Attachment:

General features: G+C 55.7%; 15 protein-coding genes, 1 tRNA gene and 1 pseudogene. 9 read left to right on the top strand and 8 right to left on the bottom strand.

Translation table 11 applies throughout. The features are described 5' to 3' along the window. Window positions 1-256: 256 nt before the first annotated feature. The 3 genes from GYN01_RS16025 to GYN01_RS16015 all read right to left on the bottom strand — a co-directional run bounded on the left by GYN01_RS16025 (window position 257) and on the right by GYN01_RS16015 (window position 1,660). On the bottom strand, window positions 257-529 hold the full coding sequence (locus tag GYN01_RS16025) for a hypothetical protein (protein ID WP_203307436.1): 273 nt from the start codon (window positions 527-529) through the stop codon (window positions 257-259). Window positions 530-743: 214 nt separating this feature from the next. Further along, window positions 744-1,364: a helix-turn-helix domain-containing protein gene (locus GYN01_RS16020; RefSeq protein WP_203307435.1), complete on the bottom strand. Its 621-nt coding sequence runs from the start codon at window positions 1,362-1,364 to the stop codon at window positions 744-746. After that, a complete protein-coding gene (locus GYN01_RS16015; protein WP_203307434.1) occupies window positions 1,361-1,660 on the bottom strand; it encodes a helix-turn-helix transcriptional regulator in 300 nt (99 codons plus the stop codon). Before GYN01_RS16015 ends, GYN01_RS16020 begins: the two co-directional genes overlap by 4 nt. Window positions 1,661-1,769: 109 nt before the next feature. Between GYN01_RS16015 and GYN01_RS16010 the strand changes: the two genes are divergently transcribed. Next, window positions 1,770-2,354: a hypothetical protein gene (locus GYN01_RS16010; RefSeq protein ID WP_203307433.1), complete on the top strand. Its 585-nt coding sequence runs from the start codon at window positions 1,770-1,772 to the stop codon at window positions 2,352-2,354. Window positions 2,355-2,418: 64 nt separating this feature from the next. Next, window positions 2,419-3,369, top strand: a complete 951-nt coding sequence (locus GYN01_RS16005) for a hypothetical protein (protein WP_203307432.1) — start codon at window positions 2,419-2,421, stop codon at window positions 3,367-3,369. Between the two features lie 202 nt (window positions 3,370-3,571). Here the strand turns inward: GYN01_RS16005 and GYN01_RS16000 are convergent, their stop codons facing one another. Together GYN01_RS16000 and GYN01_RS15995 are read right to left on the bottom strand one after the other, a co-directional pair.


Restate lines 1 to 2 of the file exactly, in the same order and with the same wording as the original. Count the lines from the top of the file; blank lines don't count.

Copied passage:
General features: G+C 55.7%; 15 protein-coding genes, 1 tRNA gene and 1 pseudogene. 9 read left to right on the top strand and 8 right to left on the bottom strand.

Translation table 11 applies throughout. The features are described 5' to 3' along the window. Window positions 1-256: 256 nt before the first annotated feature. The 3 genes from GYN01_RS16025 to GYN01_RS16015 all read right to left on the bottom strand — a co-directional run bounded on the left by GYN01_RS16025 (window position 257) and on the right by GYN01_RS16015 (window position 1,660). On the bottom strand, window positions 257-529 hold the full coding sequence (locus tag GYN01_RS16025) for a hypothetical protein (protein ID WP_203307436.1): 273 nt from the start codon (window positions 527-529) through the stop codon (window positions 257-259). Window positions 530-743: 214 nt separating this feature from the next. Further along, window positions 744-1,364: a helix-turn-helix domain-containing protein gene (locus GYN01_RS16020; RefSeq protein WP_203307435.1), complete on the bottom strand. Its 621-nt coding sequence runs from the start codon at window positions 1,362-1,364 to the stop codon at window positions 744-746. After that, a complete protein-coding gene (locus GYN01_RS16015; protein WP_203307434.1) occupies window positions 1,361-1,660 on the bottom strand; it encodes a helix-turn-helix transcriptional regulator in 300 nt (99 codons plus the stop codon). Before GYN01_RS16015 ends, GYN01_RS16020 begins: the two co-directional genes overlap by 4 nt. Window positions 1,661-1,769: 109 nt before the next feature. Between GYN01_RS16015 and GYN01_RS16010 the strand changes: the two genes are divergently transcribed. Next, window positions 1,770-2,354: a hypothetical protein gene (locus GYN01_RS16010; RefSeq protein ID WP_203307433.1), complete on the top strand. Its 585-nt coding sequence runs from the start codon at window positions 1,770-1,772 to the stop codon at window positions 2,352-2,354. Window positions 2,355-2,418: 64 nt separating this feature from the next. Next, window positions 2,419-3,369, top strand: a complete 951-nt coding sequence (locus GYN01_RS16005) for a hypothetical protein (protein WP_203307432.1) — start codon at window positions 2,419-2,421, stop codon at window positions 3,367-3,369. Between the two features lie 202 nt (window positions 3,370-3,571). Here the strand turns inward: GYN01_RS16005 and GYN01_RS16000 are convergent, their stop codons facing one another. Together GYN01_RS16000 and GYN01_RS15995 are read right to left on the bottom strand one after the other, a co-directional pair.